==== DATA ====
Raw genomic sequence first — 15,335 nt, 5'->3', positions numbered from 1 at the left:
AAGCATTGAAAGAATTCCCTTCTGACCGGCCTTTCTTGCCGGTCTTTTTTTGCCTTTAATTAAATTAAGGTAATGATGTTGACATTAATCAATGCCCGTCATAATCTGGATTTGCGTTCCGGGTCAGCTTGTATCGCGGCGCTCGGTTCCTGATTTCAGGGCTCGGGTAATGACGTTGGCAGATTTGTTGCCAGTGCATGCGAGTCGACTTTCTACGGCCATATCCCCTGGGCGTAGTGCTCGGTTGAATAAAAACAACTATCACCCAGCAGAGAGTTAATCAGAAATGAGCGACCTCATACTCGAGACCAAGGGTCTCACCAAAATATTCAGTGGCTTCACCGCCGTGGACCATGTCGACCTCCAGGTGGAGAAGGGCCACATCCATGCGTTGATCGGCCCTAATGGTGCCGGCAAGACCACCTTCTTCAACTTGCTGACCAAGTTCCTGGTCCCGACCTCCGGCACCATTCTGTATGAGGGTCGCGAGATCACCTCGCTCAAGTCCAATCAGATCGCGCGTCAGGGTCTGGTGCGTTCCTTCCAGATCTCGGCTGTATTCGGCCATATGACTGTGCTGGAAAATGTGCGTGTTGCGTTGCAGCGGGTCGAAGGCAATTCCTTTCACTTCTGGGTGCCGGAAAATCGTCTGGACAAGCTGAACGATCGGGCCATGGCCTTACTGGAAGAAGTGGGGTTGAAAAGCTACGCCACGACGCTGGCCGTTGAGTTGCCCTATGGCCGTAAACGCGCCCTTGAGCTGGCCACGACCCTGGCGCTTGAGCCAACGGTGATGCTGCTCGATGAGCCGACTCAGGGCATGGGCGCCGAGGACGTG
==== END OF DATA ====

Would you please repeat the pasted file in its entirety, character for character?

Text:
Raw genomic sequence first — 15,335 nt, 5'->3', positions numbered from 1 at the left:
AAGCATTGAAAGAATTCCCTTCTGACCGGCCTTTCTTGCCGGTCTTTTTTTGCCTTTAATTAAATTAAGGTAATGATGTTGACATTAATCAATGCCCGTCATAATCTGGATTTGCGTTCCGGGTCAGCTTGTATCGCGGCGCTCGGTTCCTGATTTCAGGGCTCGGGTAATGACGTTGGCAGATTTGTTGCCAGTGCATGCGAGTCGACTTTCTACGGCCATATCCCCTGGGCGTAGTGCTCGGTTGAATAAAAACAACTATCACCCAGCAGAGAGTTAATCAGAAATGAGCGACCTCATACTCGAGACCAAGGGTCTCACCAAAATATTCAGTGGCTTCACCGCCGTGGACCATGTCGACCTCCAGGTGGAGAAGGGCCACATCCATGCGTTGATCGGCCCTAATGGTGCCGGCAAGACCACCTTCTTCAACTTGCTGACCAAGTTCCTGGTCCCGACCTCCGGCACCATTCTGTATGAGGGTCGCGAGATCACCTCGCTCAAGTCCAATCAGATCGCGCGTCAGGGTCTGGTGCGTTCCTTCCAGATCTCGGCTGTATTCGGCCATATGACTGTGCTGGAAAATGTGCGTGTTGCGTTGCAGCGGGTCGAAGGCAATTCCTTTCACTTCTGGGTGCCGGAAAATCGTCTGGACAAGCTGAACGATCGGGCCATGGCCTTACTGGAAGAAGTGGGGTTGAAAAGCTACGCCACGACGCTGGCCGTTGAGTTGCCCTATGGCCGTAAACGCGCCCTTGAGCTGGCCACGACCCTGGCGCTTGAGCCAACGGTGATGCTGCTCGATGAGCCGACTCAGGGCATGGGCGCCGAGGACGTG